simple because Liberty Bank did not sell Central Bank a one
hundred percent interest in the property.
Standard of Review.
our standard of review for declaratory actions is determined
by the nature of the action below. Lindsay v. Cottingham
& Butler Ins. Servs., Inc., 763 N.W.2d 568, 572
(Iowa 2009). When a summary judgment is granted on a
declaratory action, however, we review for correction of
errors at law because we are reviewing the summary judgment
ruling, not the declaratory judgment. Shelby Cty.
Cookers, L.L.C. v . Util. Consultants Int'l, Inc.,
857 N.W.2d 186, 189 (Iowa 2014).
agreements have been around at least since financiers
successfully sought additional parties to participate in a
massive loan to the imperial Russian government in 1916-an
undertaking which, as events subsequently showed, was a poor
investment. Jeffrey D. Hutchins, What Exactly Is a Loan
Participation, 9 Rutgers-Camden L.J. 447, 450 (1978)
[hereinafter Hutchins]. Although not limited to financial
institutions, participation agreements have played an
important role in the banking sector of the American economy.
See Alan W. Armstrong, The Developing Law of
Participation Agreements, 23 Bus. Law. 689, 689 (1968)
[hereinafter Armstrong] (describing the rapid development of
participation agreements and their economic benefits);
Hutchins, 9 Rutgers-Camden L.J. at 447 (noting that loan
participations are "widely used throughout the financial
community in recent years").
usual participation agreement involves a lead lender and
participating parties. Hutchins, 9 Rutgers-Camden L.J. at
448. The transaction is documented by a participation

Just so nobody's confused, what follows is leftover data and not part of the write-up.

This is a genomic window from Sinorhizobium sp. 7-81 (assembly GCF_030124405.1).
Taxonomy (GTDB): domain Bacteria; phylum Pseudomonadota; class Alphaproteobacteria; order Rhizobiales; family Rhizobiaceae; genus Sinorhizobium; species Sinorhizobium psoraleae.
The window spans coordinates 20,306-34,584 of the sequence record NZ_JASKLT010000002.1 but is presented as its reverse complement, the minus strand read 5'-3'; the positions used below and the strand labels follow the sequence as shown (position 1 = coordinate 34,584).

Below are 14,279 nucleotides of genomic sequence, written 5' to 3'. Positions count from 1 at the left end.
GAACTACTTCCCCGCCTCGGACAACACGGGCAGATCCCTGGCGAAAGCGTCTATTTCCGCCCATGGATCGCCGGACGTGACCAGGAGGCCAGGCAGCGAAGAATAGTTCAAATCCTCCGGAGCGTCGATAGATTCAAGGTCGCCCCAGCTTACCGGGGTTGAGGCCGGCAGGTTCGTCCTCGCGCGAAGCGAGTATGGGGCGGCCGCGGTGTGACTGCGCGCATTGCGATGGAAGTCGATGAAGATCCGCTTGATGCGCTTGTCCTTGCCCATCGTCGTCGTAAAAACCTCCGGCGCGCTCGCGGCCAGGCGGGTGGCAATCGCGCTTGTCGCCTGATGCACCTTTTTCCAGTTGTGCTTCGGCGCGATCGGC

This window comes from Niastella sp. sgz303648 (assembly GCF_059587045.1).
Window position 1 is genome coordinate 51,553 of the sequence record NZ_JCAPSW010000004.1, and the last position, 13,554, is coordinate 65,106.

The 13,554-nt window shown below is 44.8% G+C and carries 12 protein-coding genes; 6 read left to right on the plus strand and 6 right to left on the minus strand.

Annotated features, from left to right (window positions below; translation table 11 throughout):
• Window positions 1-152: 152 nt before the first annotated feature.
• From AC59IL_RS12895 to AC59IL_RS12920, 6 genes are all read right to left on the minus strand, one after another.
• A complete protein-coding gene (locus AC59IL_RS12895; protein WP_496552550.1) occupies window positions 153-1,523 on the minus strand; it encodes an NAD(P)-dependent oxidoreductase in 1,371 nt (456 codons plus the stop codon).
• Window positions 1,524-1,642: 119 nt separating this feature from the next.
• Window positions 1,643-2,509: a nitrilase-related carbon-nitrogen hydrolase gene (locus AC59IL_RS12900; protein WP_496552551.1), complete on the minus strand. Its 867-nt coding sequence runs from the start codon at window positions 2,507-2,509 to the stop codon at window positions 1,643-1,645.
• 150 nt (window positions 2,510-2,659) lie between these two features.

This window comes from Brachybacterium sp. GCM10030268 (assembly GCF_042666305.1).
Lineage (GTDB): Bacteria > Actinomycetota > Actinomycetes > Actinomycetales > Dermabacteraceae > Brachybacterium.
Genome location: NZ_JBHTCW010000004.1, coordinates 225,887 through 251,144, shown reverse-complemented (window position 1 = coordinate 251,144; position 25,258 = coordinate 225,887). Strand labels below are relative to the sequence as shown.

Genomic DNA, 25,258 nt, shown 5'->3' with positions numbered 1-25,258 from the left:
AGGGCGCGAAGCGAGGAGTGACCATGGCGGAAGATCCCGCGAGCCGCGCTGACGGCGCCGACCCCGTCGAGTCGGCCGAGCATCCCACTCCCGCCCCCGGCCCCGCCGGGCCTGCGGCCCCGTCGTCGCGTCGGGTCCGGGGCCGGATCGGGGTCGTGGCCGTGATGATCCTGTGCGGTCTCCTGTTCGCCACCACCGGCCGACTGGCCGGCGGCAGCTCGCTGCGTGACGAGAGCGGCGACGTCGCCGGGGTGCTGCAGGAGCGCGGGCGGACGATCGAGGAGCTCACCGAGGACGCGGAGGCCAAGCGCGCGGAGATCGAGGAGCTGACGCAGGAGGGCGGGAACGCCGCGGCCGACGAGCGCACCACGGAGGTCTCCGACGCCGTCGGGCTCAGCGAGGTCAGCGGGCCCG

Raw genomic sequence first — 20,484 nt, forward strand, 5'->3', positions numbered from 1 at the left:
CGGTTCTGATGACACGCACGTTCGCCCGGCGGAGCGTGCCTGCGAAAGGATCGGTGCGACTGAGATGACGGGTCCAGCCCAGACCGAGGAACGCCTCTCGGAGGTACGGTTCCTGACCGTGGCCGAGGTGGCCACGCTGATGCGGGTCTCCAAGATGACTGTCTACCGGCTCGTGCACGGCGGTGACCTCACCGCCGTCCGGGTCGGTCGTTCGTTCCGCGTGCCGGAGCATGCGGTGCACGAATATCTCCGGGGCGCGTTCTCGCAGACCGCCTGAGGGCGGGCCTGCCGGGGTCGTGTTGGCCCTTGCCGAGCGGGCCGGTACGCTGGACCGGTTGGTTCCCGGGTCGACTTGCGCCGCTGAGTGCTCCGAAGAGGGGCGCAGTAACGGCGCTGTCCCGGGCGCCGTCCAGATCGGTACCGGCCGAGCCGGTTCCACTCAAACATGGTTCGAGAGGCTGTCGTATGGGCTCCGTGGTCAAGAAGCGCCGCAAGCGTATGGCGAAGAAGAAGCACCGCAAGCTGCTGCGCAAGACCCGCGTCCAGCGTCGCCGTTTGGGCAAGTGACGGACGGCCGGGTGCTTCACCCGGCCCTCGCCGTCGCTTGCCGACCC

agreement and a summary page called a certificate of
participation. Patrick J. Ledwidge, Loan Participation
Among Commercial Banks, 51 Tenn. L. Rev. 519, 521 (1984)
participation agreement, of course, may contain a wide
variety of provisions agreed upon by the parties. Hutchins, 9
Rutgers-Camden L.J. at 449. Under most participation
agreements, however, the lead lender is ordinarily
responsible for originating the loan, but seeks to share the
financial obligations and benefits with other parties.
Id. at 448. The lead lender ordinarily assumes
responsibility for the servicing of the loan. Id.
reasons for loan participations are varied. Id. at
449. A bank may seek third-party participation in a loan
transaction to avoid borrowing limits or to promote diversity
in its loan portfolio. Ledwidge, 51 Tenn. L. Rev. at 521-22.
Alternatively, a customer may prefer involving multiple banks
with whom it has relationships in a loan transaction.
Id. at 522.
case involves an issue that has surfaced only relatively
recently-namely, what happens to the interests of
participants when the lead bank fails? In the distant past,
financial institutions rarely failed and thus the question
was largely academic. See generally James W. Brewer
& Elaine Childress Lee, Bank Failure and the FDIC: A
Survey of Legal Rights and Relationships of the Client and
the Insolvent Bank, 18 Tex. Tech L. Rev. 1193, 1193-94
(1987). Beginning with the failure of financial institutions
in the 1970s and 1980s, however, the question of the status
of participants in a loan transaction after the failure of
the lead bank has become a topic explored in a number of
cases and in the academic literature. See Kevin B.
Fisher, Loan Participations and Bank Failures: The
Penn Square Decisions, 44 Sw. L.J. 753, 754-58
(1990) [hereinafter Fisher].
case, the loan originated with Liberty Bank. The borrower
entered default and the collateral securing the loan,
including real property known as The Inn, was voluntarily
surrendered to Liberty Bank. After surrender of the property,
Liberty Bank voluntarily dissolved and was taken over by a
trustee. The trustee then sold the surrendered collateral
associated with The Inn to Central Bank through a quitclaim
question in this case was whether Central Bank owns the
entire property in fee simple as a result of its transaction
with the trustee. We begin our analysis by reviewing the
terms of the various agreements and documents in this case.
The Documentary Record.
The participation agreements.
Bank entered into five sets of documents related to its loan
and the participation of additional banks. Except for dates
and names of the ...